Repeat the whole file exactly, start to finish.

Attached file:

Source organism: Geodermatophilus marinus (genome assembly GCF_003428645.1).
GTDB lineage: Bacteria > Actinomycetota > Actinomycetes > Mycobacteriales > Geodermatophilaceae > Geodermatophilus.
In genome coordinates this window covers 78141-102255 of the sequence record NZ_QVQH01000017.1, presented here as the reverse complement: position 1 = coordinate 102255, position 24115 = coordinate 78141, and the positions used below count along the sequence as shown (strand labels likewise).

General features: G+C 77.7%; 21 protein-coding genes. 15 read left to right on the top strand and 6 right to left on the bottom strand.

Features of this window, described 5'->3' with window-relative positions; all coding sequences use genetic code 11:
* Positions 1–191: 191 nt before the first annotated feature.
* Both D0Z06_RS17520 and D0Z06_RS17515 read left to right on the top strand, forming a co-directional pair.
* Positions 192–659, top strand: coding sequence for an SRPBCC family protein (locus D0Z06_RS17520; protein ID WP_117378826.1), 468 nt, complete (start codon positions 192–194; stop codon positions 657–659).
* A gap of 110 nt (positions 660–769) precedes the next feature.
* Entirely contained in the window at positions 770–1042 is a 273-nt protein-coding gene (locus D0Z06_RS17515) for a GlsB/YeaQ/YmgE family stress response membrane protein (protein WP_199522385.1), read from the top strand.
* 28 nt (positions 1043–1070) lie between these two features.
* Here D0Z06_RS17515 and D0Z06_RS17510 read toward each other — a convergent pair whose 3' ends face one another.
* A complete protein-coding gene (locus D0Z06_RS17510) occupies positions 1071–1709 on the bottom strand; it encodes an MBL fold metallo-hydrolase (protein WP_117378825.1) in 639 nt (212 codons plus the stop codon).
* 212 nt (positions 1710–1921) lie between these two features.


Source organism: Geodermatophilus marinus (genome assembly GCF_003428645.1).
GTDB lineage: Bacteria > Actinomycetota > Actinomycetes > Mycobacteriales > Geodermatophilaceae > Geodermatophilus.
In genome coordinates this window covers 78141-102255 of the sequence record NZ_QVQH01000017.1, presented here as the reverse complement: position 1 = coordinate 102255, position 24115 = coordinate 78141, and the positions used below count along the sequence as shown (strand labels likewise).

General features: G+C 77.7%; 21 protein-coding genes. 15 read left to right on the top strand and 6 right to left on the bottom strand.

Features of this window, described 5'->3' with window-relative positions; all coding sequences use genetic code 11:
* Positions 1–191: 191 nt before the first annotated feature.
* Both D0Z06_RS17520 and D0Z06_RS17515 read left to right on the top strand, forming a co-directional pair.
* Positions 192–659, top strand: coding sequence for an SRPBCC family protein (locus D0Z06_RS17520; protein ID WP_117378826.1), 468 nt, complete (start codon positions 192–194; stop codon positions 657–659).
* A gap of 110 nt (positions 660–769) precedes the next feature.
* Entirely contained in the window at positions 770–1042 is a 273-nt protein-coding gene (locus D0Z06_RS17515) for a GlsB/YeaQ/YmgE family stress response membrane protein (protein WP_199522385.1), read from the top strand.
* 28 nt (positions 1043–1070) lie between these two features.
* Here D0Z06_RS17515 and D0Z06_RS17510 read toward each other — a convergent pair whose 3' ends face one another.
* A complete protein-coding gene (locus D0Z06_RS17510) occupies positions 1071–1709 on the bottom strand; it encodes an MBL fold metallo-hydrolase (protein WP_117378825.1) in 639 nt (212 codons plus the stop codon).
* 212 nt (positions 1710–1921) lie between these two features.